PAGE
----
The native oxide of InAlP has been investigated for its electrical properties and usefulness in high-performance electronic devices. InAlP native oxide/GaAs MOS capacitors have been fabricated for use as diagnostic devices, and the electrical properties of InAlP native oxide/GaAs MOS structures have been determined from electrical measurements of these devices. Leakage current measurements suggest that the InAlP oxide has good insulating properties for oxide layers as thin as 11 nm. Capacitance-voltage measurements and impedance spectroscopy indicate that the InAlP oxide/GaAs MOS structure has a relatively low interface state density of 8*10^11cm^-2. This density of interface states is sufficiently low to suggest field-effect transistors using InAlP native oxide as the gate insulator should be possible. Field-effect transistors using InAlP native oxide/GaAs structures have also been explored, resulting in the first demonstration of GaAs MOSFETs using InAlP oxide as the gate dielectric. Two different fabrication procedures for GaAs-based MOSFETs have been developed. One uses the mesa isolation technique, and the other uses oxygen ion implantation and regional oxidation techniques. Both the DC and RF characteristics of fabricated MOSFETs have been evaluated. For mesa-isolated MOSFETs, a 2 um gate length device showed a 63.8 mS/mm peak intrinsic transconductance, and for implant isolated MOSFETs, a 1 um gate length device showed a 105 mS/mm peak intrinsic transconductance and 2.53 GHz cut-off frequency. The measured MOSFET performance has been compared to theoretical expectations based on simplified, idealized device models. The measured DC characteristics of fabricated InAlP oxide/GaAs MOSFETs fall below the theoretical predictions in terms of drain current and transconductance, while the measured RF results show that the devices have lower cut-off frequencies than expected from simple theoretical models. Van der Pauw measurements have been performed on the heterostructures, and measurement results suggest the oxidation conditions, including time and temperature, cause degradation of the GaAs channel material properties. In particular, the channel mobility and carrier concentration are observed to decrease following oxidation of the InAlP layer in the MOSFET heterostructure. This degradation appears to be related to material growth and oxidation conditions, and may be improved by optimizing the heterostructure growth and processing conditions.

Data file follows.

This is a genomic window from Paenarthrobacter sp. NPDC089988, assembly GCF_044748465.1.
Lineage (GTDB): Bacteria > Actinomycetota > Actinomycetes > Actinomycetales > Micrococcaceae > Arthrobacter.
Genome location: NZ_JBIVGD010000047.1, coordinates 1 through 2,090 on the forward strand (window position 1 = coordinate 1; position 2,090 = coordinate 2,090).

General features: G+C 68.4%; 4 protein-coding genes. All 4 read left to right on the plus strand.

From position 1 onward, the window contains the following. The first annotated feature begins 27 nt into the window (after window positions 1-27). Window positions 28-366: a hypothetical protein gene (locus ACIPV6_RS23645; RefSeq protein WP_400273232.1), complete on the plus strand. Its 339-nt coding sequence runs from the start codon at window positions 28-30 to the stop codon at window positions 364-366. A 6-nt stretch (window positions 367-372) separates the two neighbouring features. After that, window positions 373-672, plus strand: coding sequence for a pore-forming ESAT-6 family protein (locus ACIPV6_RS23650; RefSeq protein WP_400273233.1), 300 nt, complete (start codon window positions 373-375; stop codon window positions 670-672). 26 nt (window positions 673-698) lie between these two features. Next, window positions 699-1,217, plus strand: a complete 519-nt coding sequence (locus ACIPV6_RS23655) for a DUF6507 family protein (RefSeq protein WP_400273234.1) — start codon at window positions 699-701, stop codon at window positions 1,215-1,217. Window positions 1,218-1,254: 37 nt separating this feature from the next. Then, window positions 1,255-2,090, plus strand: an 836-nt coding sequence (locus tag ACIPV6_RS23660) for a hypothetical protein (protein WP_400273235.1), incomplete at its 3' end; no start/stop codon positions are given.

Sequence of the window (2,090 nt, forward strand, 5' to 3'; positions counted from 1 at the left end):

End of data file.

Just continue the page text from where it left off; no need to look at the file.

|Contributor||Patrick Fay, Committee Member|
|Degree Level||Doctoral Dissertation|
|Degree Discipline||Electrical Engineering|
|Departments and Units|